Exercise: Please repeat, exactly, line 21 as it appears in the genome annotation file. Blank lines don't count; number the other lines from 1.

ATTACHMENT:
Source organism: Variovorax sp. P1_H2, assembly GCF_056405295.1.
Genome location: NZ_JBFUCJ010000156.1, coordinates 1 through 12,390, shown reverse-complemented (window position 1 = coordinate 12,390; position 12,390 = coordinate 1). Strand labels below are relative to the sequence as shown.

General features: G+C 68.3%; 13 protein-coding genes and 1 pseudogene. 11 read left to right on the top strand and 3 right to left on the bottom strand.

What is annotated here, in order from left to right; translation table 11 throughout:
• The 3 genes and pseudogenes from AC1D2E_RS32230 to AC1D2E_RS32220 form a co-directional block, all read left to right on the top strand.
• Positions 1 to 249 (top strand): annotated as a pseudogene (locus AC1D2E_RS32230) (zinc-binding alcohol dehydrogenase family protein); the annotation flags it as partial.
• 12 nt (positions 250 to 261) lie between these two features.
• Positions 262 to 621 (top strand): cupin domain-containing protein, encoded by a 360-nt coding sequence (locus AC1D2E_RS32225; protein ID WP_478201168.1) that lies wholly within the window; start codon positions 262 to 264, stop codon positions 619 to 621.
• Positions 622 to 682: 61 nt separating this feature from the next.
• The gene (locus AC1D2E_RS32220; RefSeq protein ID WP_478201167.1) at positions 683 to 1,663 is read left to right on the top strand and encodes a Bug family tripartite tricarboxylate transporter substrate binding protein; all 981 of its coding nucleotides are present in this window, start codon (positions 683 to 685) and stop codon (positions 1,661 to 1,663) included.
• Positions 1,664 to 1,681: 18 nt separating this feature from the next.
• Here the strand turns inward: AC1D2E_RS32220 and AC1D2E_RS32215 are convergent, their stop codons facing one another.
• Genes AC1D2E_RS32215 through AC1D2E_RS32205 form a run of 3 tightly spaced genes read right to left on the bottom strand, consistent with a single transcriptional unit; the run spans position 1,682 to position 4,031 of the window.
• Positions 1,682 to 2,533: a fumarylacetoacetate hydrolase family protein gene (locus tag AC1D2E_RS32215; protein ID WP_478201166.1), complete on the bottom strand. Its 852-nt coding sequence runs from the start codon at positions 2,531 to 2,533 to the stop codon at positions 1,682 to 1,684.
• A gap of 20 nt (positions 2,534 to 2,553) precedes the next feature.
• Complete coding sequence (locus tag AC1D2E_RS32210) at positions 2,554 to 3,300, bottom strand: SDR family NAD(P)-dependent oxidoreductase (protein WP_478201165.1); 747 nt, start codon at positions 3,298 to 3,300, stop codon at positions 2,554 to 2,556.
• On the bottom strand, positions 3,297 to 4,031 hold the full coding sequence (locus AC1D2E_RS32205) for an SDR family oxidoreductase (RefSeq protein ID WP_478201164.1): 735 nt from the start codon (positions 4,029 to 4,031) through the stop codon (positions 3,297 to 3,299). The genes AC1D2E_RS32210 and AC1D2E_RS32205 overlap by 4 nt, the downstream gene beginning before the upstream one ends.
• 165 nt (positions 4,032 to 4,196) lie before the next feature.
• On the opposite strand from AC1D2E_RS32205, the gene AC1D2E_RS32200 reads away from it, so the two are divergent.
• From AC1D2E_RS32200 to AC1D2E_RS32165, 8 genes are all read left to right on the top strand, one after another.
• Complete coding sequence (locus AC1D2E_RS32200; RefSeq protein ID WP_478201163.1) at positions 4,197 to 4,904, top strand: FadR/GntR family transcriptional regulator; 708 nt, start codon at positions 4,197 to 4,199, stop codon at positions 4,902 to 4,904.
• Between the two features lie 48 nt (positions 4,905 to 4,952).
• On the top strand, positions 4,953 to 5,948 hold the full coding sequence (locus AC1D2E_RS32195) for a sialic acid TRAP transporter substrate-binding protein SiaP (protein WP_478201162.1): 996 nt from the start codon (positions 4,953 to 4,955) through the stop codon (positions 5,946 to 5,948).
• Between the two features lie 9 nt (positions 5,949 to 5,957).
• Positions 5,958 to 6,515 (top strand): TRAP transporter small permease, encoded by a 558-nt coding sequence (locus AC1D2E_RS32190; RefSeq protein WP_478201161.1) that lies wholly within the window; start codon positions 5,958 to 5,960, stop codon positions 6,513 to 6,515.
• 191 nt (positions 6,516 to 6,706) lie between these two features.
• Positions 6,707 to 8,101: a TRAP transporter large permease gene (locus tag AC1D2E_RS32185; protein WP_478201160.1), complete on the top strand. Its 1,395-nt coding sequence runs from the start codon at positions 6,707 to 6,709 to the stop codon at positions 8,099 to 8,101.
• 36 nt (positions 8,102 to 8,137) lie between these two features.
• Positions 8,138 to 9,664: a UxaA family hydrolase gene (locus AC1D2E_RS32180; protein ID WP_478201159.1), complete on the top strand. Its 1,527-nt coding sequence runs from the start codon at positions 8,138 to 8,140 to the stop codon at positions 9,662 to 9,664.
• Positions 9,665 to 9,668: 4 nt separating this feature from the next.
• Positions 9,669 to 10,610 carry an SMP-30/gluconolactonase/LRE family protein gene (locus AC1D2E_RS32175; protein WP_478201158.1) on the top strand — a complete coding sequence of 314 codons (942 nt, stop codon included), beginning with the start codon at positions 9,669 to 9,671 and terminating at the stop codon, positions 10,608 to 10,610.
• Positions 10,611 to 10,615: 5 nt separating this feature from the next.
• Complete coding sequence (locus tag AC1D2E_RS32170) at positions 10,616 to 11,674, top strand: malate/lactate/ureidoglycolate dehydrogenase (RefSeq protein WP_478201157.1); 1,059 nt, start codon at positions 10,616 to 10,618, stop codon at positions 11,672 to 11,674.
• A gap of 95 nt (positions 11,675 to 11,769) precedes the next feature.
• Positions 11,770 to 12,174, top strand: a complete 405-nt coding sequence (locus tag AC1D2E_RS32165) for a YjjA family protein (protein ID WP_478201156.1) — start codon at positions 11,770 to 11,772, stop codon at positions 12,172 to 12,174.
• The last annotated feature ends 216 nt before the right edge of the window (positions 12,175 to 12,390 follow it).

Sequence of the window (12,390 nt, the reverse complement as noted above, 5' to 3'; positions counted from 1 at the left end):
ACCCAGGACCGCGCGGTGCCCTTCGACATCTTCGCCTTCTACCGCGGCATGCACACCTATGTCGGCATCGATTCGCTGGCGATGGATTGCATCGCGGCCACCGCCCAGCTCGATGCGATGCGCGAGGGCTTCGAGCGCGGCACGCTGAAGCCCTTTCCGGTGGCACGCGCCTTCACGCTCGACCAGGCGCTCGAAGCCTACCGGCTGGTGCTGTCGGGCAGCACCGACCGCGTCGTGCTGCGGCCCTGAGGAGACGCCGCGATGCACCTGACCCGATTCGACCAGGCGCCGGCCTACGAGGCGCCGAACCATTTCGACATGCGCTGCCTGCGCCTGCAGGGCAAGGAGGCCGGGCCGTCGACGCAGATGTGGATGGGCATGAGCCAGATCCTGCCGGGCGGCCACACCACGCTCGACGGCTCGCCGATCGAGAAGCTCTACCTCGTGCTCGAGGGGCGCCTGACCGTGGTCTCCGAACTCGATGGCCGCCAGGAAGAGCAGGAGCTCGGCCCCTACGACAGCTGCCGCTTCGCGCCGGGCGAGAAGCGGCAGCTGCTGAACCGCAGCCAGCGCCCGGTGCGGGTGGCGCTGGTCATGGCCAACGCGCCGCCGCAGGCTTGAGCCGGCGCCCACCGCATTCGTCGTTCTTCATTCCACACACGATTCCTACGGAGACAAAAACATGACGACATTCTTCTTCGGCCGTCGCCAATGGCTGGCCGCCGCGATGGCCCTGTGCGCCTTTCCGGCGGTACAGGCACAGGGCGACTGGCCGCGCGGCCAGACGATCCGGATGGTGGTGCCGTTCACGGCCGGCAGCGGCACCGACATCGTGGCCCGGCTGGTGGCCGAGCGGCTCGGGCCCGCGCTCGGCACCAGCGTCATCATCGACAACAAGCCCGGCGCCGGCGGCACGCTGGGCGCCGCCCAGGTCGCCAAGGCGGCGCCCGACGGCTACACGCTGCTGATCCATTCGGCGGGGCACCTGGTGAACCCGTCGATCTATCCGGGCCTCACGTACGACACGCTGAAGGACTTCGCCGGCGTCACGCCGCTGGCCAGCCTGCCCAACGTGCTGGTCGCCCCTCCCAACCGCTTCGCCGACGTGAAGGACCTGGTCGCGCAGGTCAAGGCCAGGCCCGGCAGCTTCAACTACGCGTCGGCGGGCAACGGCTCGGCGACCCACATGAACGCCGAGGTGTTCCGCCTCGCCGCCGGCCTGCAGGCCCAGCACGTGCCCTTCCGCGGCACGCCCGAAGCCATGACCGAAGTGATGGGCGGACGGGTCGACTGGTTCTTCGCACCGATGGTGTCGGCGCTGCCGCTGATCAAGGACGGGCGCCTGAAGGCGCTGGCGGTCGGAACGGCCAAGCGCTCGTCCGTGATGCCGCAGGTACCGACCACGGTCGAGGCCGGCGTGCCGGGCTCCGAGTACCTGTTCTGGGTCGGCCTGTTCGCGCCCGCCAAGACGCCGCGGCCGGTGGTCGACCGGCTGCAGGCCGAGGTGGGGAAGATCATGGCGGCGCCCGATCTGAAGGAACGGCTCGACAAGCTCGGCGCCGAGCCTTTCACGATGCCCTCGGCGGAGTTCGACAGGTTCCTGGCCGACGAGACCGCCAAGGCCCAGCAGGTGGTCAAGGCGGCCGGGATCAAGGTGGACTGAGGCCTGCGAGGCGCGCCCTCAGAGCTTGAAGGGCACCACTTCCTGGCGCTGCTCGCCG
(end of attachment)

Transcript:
• Complete coding sequence (locus AC1D2E_RS32200; RefSeq protein ID WP_478201163.1) at positions 4,197 to 4,904, top strand: FadR/GntR family transcriptional regulator; 708 nt, start codon at positions 4,197 to 4,199, stop codon at positions 4,902 to 4,904.